25 °C Singapore, SG
January 22, 2021
Latest News
Kerry climate team begins to take shape Australia not among 50 countries vowing to protect 30 per cent of land and sea by 2030 Investors pressure HSBC to take stronger action to phase out coal financing Morgan Stanley takes stake in SolMicroGrid in a nod toward Energy-as-a-Service model Daimler’s Mercedes-Benz triples its electric car sales as CEO predicts a ‘transformative’ decade IEEFA Indonesia: PLN has ‘Green Ambition’ but is short on renewable energy credibility 2021: The Decarbonization Race Is On From climate ambition to renewables realization – are you hopeful for a better 2021? Improving energy storage will be crucial to a smooth energy transition Major US pension fund plans fossil-free future EV Battery Packs ~50% Cheaper Than In 2016 A $7 trillion climate change warning to the stock market from its biggest shareholder World still warms in 2020 as greenhouse gases fall Human handiwork’s mass exceeds world lifeforms China and Australia face a climate tipping point Lunaz Electric Classic Range Rover Collection Includes 007’s Roofless Off-Roader Analysis: When might the world exceed 1.5C and 2C of global warming? Proposed steep tariff cut risks disruption in Vietnam’s wind market, industry body warns Is South Korea on the right path to carbon neutrality? Rising ocean heat leaves fish gasping for oxygen World Bank helps developing countries’ wind spurt Project on biomass gasification technology launched Green hydrogen, Holy Grail for long-term energy storage, getting supermajors’ attention Ford unveils new electric van for its profitable commercial business Greek island ditches fossil fuel cars to go green Toshiba to produce ‘state of the art’ wind turbine Climate Is Driving Voting More Than You Might Think, Especially For Women Researchers develop new method to turn used cooking oil into biodiesel Africa’s resistance grows as climate crisis worsens Asia’s aspiring ‘green-collar’ workers hope for jobs in Covid recovery

$1b ‘wiped off farm incomes from 20 years of climate change’

More than $1 billion has been wiped from the value of Australia’s annual crop production due to the change in climate over the past two decades, according to a new report.

ABARES Climate report key points

Key points:

  • A new government report finds cropping farmers are most exposed to changing climate, losing $70k from average annual profit
  • ABARES says farmer profits have fallen 22 per cent over past two decades
  • The report suggests drought relief for farmers risks slowing adjustment and innovation

For the first time, government commodity analyst ABARES has quantified the financial loss Australian farmers have experienced due to the increasingly warmer and drier climate.

It found changes in climate since 2000, had reduced the average broadacre farmer’s profits by 22 per cent, or about $18,600 per year.

For cropping farmers — considered the most heavily exposed to climate variability — the annual farm profits fell by 35 per cent, or $70,900.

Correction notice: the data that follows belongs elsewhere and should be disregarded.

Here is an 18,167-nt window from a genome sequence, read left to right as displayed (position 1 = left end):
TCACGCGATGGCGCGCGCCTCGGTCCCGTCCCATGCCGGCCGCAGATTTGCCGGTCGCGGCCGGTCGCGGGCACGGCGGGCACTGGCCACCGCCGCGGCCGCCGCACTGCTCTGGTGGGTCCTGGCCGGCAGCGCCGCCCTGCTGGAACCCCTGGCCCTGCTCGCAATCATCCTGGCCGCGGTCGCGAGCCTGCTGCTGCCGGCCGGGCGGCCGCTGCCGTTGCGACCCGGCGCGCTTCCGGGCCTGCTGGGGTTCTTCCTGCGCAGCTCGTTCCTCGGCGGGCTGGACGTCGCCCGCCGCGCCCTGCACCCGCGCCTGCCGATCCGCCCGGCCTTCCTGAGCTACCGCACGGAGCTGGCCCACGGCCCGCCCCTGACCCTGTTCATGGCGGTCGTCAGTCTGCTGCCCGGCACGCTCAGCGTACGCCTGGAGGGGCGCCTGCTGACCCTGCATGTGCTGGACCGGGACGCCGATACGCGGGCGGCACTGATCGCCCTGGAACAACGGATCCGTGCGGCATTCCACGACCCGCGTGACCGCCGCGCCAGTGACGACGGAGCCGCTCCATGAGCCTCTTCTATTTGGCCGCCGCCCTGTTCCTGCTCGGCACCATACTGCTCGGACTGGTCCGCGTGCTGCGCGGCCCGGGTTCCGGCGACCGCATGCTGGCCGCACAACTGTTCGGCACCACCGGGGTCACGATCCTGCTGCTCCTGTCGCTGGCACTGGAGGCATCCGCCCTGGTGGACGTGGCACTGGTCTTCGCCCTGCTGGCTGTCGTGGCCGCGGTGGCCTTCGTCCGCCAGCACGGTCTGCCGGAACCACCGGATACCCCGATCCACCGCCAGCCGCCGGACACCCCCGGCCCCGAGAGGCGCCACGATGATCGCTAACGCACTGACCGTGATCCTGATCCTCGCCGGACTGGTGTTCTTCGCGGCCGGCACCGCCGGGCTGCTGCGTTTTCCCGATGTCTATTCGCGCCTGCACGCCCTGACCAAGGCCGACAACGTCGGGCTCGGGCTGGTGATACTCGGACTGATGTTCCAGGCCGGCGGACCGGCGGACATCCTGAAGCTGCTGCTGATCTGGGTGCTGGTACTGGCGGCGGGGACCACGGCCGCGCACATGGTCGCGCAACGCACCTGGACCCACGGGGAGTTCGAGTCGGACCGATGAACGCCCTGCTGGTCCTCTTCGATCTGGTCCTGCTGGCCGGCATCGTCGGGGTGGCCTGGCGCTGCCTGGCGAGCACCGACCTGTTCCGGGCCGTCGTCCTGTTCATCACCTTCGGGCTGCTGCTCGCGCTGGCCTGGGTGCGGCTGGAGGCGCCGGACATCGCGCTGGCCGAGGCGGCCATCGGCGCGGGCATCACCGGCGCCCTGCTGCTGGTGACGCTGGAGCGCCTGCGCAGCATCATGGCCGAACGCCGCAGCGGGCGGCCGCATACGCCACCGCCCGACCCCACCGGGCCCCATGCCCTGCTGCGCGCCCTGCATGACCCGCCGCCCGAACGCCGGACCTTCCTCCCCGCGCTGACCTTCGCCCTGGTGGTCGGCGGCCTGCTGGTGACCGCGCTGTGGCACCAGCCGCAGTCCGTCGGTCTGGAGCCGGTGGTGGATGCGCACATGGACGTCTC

“We knew it was big, but we didn’t have a precise number before and this model and method allows us to get at that,” report co-author Steve Hatfield-Dodds said.

Dr Hatfield-Dodds said the modelling relied on 30 years of data, which distinguished the impact of price, climate variability and other factors on Australian farms.

That was modelled with reporting by the Bureau of Meteorology.

“Essentially, there’s been a shift in climate in the last past 20 years, where the climate has become noticeably hotter and drier,” he said.

Drought support reduces adaptation

The ABARES report has thrown up questions about government support for farmers affected by drought, and how best to drive innovation in the sector, as the climate continues to change.

“Adjustment, change and innovation are fundamental to improving agricultural productivity, maintaining Australia’s competitiveness in world markets, and providing attractive and financially sustainable opportunities for farm households,” it reported.

Dr Hatfield-Dodds said the sector must increase its resilience to a warmer and drier climate.

“There’s a lot of talk about economists versus normal people,” Dr Hatfield-Dodds said.

“The economists worry about drought assistance because there is this unavoidable dilemma between helping farmers who are in need now, and slowing down innovations and adjustment in the sector.

Rural Newsletter

Rural news in your inbox?

Subscribe for the national headlines of the day.

“And we know from this study — and lots of other ones — that innovation is crucial to improving farm income for households over the long run.

“But there aren’t many options for governments to help farmers that don’t risk slowing down innovation.”

He suggested incentives, such as improved weather-insurance policies for farmers, could help build resilience in the sector.

Dr Hatfield-Dodds also highlighted the Federal Government’s Future Drought Fund, providing $100 million a year from next year, as a policy which would support resilience in the sector as the climate evolved.

It was not yet clear how that funding would be allocated, but the legislation passed earlier this year outlined spending on future drought preparedness.

Losses could have been greater

The report found the losses would have been even greater had Australian farmers not adapted to drought as well as they had.

In short, if the average cropping farm had made no adaptions to the hotter and drier climate, its income would have been down by a further $26,700 a year.

Source

Leave a Reply

Your email address will not be published. Required fields are marked *